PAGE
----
How often do you stop and evaluate what we, as University of Michigan students working to better the climate, are doing to create a space for marginalized communities, minority groups and people of color to share their truth? To an individual who fits within those categories, this isn’t a far-fetched question. Perhaps a better question would be: How often do your social identities pervade your thoughts or influence the work you do? Of these core identities, which ones affect you most often and which ones affect you least often?
For the sake of real-world application, let’s deconstruct these questions by using a nationwide issue: women’s health care. It’s truly ironic how women’s health care isn’t that at all, since women aren’t even the primary decision-makers. It’s more accurately described as the domain of elite policymakers, the majority of which do not hold an education rooted in public health or medicine yet make large-scale decisions for women about their bodies and their health. According to the American College of Healthcare Executives, less than 20 percent of executives in leadership at hospitals or public health systems are women. Paradoxically, this is a stark contrast to the 80 percent of mothers who are the primary health care decision-makers in their homes and for their families, as per U.S. Department of Labor data. One then wonders why men in higher places act entitled to controlling the health care policies set forth at the federal, state and local levels.
That being said, on the flip side, the Association of American Medical Colleges now report a female majority class profile and the percentage of female physicians is steadily on the rise as per a 2016 census study. It’s happening: Women are making cracks in the glass ceiling. However, the crux of the situation is that this is absolutely not the time for us to sit back and let this phase run its course as we, unfortunately, quite often have.
I am exhausted and disturbed to see the continual “short-term memory loss” that the greater majority of millennial Americans actively choose to subscribe to, directly following every important catastrophic event. Women and health care have become collateral damage in the process. For example, the abortion restrictions received a lot of heat in early 2019 and the passionate voices that took a stance have since then quieted or subsided entirely. Why is it that especially when the social justice issues at hand are centered upon marginalized communities or minority groups, the problem is discussed nonstop for, say, two weeks while all of us post and share stories of it on Snapchat and Instagram? And why, at the moment it stops being “trendy,” is it all of a sudden like nothing happened? The only individuals who continue to remember cases like Trayvon Martin are the families and the African-American community members that are affected by it.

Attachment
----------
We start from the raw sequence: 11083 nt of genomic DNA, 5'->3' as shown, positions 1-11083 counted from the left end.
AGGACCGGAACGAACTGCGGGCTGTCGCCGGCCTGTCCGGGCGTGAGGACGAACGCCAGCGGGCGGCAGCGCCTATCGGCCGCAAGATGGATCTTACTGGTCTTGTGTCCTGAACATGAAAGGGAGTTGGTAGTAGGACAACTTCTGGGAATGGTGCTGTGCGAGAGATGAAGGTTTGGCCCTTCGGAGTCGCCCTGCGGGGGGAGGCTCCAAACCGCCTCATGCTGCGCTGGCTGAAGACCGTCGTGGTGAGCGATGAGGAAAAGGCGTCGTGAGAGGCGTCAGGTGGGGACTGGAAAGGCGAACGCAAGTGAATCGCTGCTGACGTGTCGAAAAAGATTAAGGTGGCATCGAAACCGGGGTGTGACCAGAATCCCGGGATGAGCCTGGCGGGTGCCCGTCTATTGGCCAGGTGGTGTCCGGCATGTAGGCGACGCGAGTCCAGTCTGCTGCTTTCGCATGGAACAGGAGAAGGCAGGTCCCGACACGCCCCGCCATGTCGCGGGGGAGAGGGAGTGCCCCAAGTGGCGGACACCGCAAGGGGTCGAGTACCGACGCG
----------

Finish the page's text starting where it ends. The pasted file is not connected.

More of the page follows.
I agree that there is a benefit to posting on your stories and spreading awareness, but I urge these posters to commit to educating themselves on the issue as a whole. Don’t post about the worsening environmental state of the Earth and then continue to use straws, print single-sided and waste water. Don’t post about female empowerment and then go talk negatively about the women in your own circle behind their backs. Don’t post about a global humanitarian crisis and then not take the initiative to seek out all other unbiased media and news articles. Remember when all your Instagram followers turned their Instagram profile pictures blue? Do you recall what that was for? It’s a sign of solidarity with the people of Sudan. But solidarity isn’t only applicable at certain points of the year. It’s a year-round effort, day in and day out, 24/7 until justice for all is achieved. This isn’t to say that you’re not allowed to switch out your profile picture, but don’t halt the educational process happening behind the scenes.
The reality is this: currently, progress in women’s health care is driven by women who are advocating for fellow women. LGBTQ+ individuals are primarily involved in the fight for LGBTQ+ pride. We need to do better. We need to show up for each other. When a social justice issue arises or a humanitarian crisis is taking place halfway across the globe, that is an opportunity for you to selflessly be involved and support those around you. The change we need will not result from women advocating for themselves. Instead, it will result from a shift in perception such that all health care professionals, of all genders, recognize and respond to inequalities and lack of diversity in leadership roles and senior positions. Please note that this does not require you to be in a position to “solve” the problem. Instead, pursue options in which you help to create a safe space for that community to discuss the problem at hand.
Recently, during an interview for the South Asian Awareness Network, a social justice organization at Michigan, I was asked to respond to the following question: “What does POC solidarity mean to you?” That’s when I started to see the University community in a more static state rather than a growth state. We’re lucky because POC solidarity is achievable here in Ann Arbor, where diverse communities and multicultural organizations exist and put on a wide variety of cultural events. There is potential that within the University community, we can bridge the gap between the privileges we hold and underserved communities in our backyards and internationally. We can do this simply by allowing the voices of those who deserve to be heard to take charge of their narrative.
Varna Kodoth can be reached at email@example.com.